Though I avoid it, baking is actually a very zen experience for me. When I bake I become totally absorbed in what I am doing, concentrating on weighing and measuring and timing. No matter how much my mind is racing, baking brings me a sense of total focus. I put on music and think of little else than moving through this systematic process of creating something. I associate food with so many memories of people, places, and times in my life. It is comforting and makes me feel connected to those people and places and times. Between those two things you would think I would be cooking and baking all the time! Not so much. Let me give you a little background on my baking skills and habits. Things I do well: read cookbooks and baking blogs, watch the food network, eat baked goods. Things I do not do well: go to the grocery store, plan, practice patience, find motivation. So cooking this cake was a commitment, not an everyday event.
Last year I was looking for a white cake recipe and I discovered the Sweetapolita blog, which I became somewhat obsessed with. Rosie bakes the most amazing cakes I have ever seen and she does an incredible job photographing her process. Her perfect white cake was exactly that – perfect! So, with a swap out of coconut milk for whole milk, it was the base for my coconut cake. Because Rosie on Sweetapolita can do no wrong, I decided to search around for a coconut icing recipe on her blog. Though she had one, it was a cream cheese coconut icing, which just wasn’t what I was looking for. So I adapted her swiss meringue buttercream (the best icing ever! Don’t be scared off by the whole making meringue part) into a coconut swiss meringue buttercream (with the addition of coconut cream and some powdered coconut). I used that as the filling, used the plain swiss buttercream for the cake, and then covered the whole cake in unsweetened coconut. As I started baking I realized something interesting – I never bake just for myself. I know there are those people out there who bake cookies to keep in their cookie jar or pies to keep out on their counter. I am just not one of those people; I wish I was. Kind of. Really I wish I lived with one of those people. But as I started to bake I couldn’t remember baking anything that wasn’t to take to a party, shower, potluck, work function, or some other event. Listening to my iPod, focusing on baking this cake in memory of my dad, it was so nice to just be making this cake for me. No worrying about it looking perfect or tasting perfect. No worrying about other people’s food allergies or preferences. Just me, a cake, some music, and some memories. The cake came out wonderfully (thanks entirely to Sweetapolita). It doesn’t look great, it isn’t level, I wouldn’t be happy to take it to a party. The coconut milk made it a little denser than I hoped for. But it doesn’t matter, because I have this cake sitting on my counter, just for me, just to remember my dad. It doesn’t matter that it doesn’t look perfect.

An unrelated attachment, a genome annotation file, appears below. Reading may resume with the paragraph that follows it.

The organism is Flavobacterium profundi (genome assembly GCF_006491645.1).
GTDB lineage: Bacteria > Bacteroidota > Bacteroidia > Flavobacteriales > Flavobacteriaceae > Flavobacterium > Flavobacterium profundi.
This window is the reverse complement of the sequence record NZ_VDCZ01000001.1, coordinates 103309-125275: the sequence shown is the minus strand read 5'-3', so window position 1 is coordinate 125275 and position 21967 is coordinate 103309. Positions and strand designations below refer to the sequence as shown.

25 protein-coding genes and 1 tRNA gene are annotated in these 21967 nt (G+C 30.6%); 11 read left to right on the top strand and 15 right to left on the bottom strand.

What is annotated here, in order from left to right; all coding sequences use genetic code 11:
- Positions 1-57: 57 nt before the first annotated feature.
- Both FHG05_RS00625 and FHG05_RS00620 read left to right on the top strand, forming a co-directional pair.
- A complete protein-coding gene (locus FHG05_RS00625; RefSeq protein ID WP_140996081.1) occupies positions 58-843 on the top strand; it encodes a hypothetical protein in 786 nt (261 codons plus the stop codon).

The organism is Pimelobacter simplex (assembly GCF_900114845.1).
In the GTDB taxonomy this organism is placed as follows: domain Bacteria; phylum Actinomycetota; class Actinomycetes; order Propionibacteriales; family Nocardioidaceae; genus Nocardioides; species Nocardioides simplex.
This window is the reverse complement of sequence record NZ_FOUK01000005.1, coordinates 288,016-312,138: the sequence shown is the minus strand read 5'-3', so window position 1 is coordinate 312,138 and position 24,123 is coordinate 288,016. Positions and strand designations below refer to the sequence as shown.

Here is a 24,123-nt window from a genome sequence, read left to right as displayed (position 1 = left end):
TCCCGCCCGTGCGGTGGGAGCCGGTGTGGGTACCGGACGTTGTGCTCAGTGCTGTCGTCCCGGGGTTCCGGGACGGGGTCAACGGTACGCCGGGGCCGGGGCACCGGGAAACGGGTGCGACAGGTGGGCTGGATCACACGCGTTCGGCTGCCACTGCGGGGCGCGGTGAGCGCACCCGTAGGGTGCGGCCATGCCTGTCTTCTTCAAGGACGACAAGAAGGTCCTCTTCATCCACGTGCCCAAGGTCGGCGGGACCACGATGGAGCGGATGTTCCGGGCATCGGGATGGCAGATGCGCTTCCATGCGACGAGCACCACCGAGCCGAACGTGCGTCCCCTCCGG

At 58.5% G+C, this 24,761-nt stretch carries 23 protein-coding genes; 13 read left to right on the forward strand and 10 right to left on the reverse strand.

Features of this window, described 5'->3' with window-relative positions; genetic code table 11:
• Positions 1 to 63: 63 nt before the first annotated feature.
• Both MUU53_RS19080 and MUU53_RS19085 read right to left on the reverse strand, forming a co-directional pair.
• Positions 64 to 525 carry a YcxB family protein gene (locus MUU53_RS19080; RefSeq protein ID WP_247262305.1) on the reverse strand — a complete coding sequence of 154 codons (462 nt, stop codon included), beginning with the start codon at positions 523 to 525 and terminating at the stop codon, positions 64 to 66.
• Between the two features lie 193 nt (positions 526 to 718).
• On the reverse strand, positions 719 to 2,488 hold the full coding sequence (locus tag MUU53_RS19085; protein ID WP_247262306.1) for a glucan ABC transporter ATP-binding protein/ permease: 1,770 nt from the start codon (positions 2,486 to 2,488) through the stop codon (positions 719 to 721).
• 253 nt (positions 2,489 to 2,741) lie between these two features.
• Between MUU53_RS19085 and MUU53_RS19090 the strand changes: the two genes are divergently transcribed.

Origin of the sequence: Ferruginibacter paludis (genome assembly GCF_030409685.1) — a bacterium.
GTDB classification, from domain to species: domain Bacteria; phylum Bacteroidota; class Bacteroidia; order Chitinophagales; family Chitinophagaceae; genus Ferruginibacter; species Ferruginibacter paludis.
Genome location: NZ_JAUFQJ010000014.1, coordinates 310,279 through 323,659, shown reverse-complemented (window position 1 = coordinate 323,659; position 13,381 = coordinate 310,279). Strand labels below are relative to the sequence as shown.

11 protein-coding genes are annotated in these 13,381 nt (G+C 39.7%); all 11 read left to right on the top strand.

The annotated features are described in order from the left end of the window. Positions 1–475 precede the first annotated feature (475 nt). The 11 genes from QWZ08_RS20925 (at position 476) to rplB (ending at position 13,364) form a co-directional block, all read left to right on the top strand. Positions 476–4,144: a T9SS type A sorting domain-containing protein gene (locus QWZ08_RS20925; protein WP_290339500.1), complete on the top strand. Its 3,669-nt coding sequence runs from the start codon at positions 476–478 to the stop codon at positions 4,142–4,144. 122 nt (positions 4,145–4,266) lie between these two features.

There are so many foods that remind us of people in our lives we have lost – a grandmother’s corned beef and cabbage, a father’s chili, a mother’s apple pie, a friend’s chocolate chip cookies, whatever. It is easy to find excuses not to make these foods – no time, no reason, no good recipe, not a good cook, no kitchen, whatever. I share this all just to say that baking is a great way to remember those we have lost – the foods they loved, the foods they made, and the foods we shared together. It can be a great memorial for a birthday, anniversary of a loss, holiday, or any other day. So if there is something you have been wanting to make, go for it! Do it for yourself. No excuses.
For more information about death anniversaries, check out the following articles:
- The Death Anniversary
- Everyday Love: The Death Anniversary Several Years Later
- Coping with a Loved One’s Death Anniversary: 30 Ideas
Are there any foods that remind you of your loved one? Leave a comment to tell us about it. You can also check out our Grief Recipe Stories here.